Australia: MUA Versus TMS – Analysis Of A Dispute

Enterprise - April 2010

At the time of writing it appears that the longstanding bargaining dispute between Total Marine Services Pty Ltd (TMS) and the Maritime Union of Australia (MUA) has finally resolved. The parties have been engaged in a bargaining stalemate and ongoing legal proceedings since August 2009.

The outcome of the dispute is highly controversial because the MUA has won members of the TMS workforce a 30% wage increase over an anticipated four year agreement, and an extremely generous suite of allowances. The most contentious of these allowances is a daily construction parity allowance of $180 per day (double the present entitlement) which increases to $200 during the course of the agreement. This claim for an allowance for construction work is part of the MUA's industry-wide bargaining campaign.

There are a number of reasons why the dispute has assumed considerable importance.

There are immediate concerns that benefits secured by MUA will flow through to agreements that the MUA is currently negotiating with two of TMS' competitors.

More broadly, the outcome of the dispute is an indication of demands the MUA and other unions will seek in bargaining negotiations, and the ability of unions to rely on the new bargaining provisions of the Fair Work Act 2009 (the FW Act).

Already the result of the TMS negotiations has raised questions of the relative pay and conditions earned by members of the Australian Institute of Marine and Power Engineers (AIMPE) who work as marine officers and engineers in Australia's offshore industries (and are generally significantly better qualified than members of the MUA). Will members of AIMPE be prepared to temper demands for improved terms and conditions of employment in the current environment?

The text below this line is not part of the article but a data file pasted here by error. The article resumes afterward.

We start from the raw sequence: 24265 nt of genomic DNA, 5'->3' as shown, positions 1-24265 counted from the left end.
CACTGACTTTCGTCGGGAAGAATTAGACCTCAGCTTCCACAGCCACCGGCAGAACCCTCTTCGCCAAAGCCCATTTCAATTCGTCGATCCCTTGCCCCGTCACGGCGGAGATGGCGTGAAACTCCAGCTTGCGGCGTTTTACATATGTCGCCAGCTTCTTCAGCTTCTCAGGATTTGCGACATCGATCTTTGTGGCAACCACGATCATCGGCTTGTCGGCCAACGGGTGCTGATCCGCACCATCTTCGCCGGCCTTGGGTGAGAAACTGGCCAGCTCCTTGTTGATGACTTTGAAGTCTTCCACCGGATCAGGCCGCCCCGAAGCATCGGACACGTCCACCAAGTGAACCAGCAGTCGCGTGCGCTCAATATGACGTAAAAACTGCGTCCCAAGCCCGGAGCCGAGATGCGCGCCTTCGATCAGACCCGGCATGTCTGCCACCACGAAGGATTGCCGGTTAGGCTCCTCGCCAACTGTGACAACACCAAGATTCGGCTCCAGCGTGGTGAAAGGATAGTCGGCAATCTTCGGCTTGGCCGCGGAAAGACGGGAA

The MUA relied upon its bargaining rights under the provisions of the FW Act throughout the dispute and ultimately engaged in various periods of protected industrial action. For its part TMS resorted to numerous legal applications in an effort to prevent the MUA from engaging in industrial action. Is this resort to legal claim and counterclaim a harbinger of how bargaining disputes will be fought out under the new laws?

The earliest legal decision in this ongoing battle was the decision of Commissioner Thatcher in Maritime Union of Australia v Total Marine Services Pty Ltd [2009] FWA 187 (1 September 2009). Here the MUA sought to obtain orders for the conduct of a protection action ballot order and TMS responded that the union had not genuinely tried to reach agreement. The principal argument of the employer was that the union had not provided it with sufficient detail of its claims, and had not responded to proposals made by TMS. The MUA's position was that it was not prepared to provide specific details of its proposed wages claim until after it had achieved a "landing" on its construction allowance claim. Did this mean that the MUA was not "genuinely trying to reach agreement?

What is perhaps important about this particular issue is the difference of view between the individual Commissioner hearing the matter, and the Full Bench of FWA which heard an appeal of that decision ([2009] FWAFB 368, 9 October 2009). In his original decision Commissioner Thatcher considered that any uncertainty about detail concerning the wages claim and the construction allowance did not necessarily mean that the MUA was not genuinely trying to reach agreement. He stated that his experience in industrial relations persuaded him that "absence of detail at this stage of the bargaining process is not unusual". He found that the MUA had not acted prematurely in making an application for a protected action ballot order. Further the Commissioner considered that the claim for the construction parity allowance (even though it was rumoured to be something like $400-500 per day) was not "so extravagant or fanciful as not to be a serious claim, even if the achievement of such an outcome may seem remote".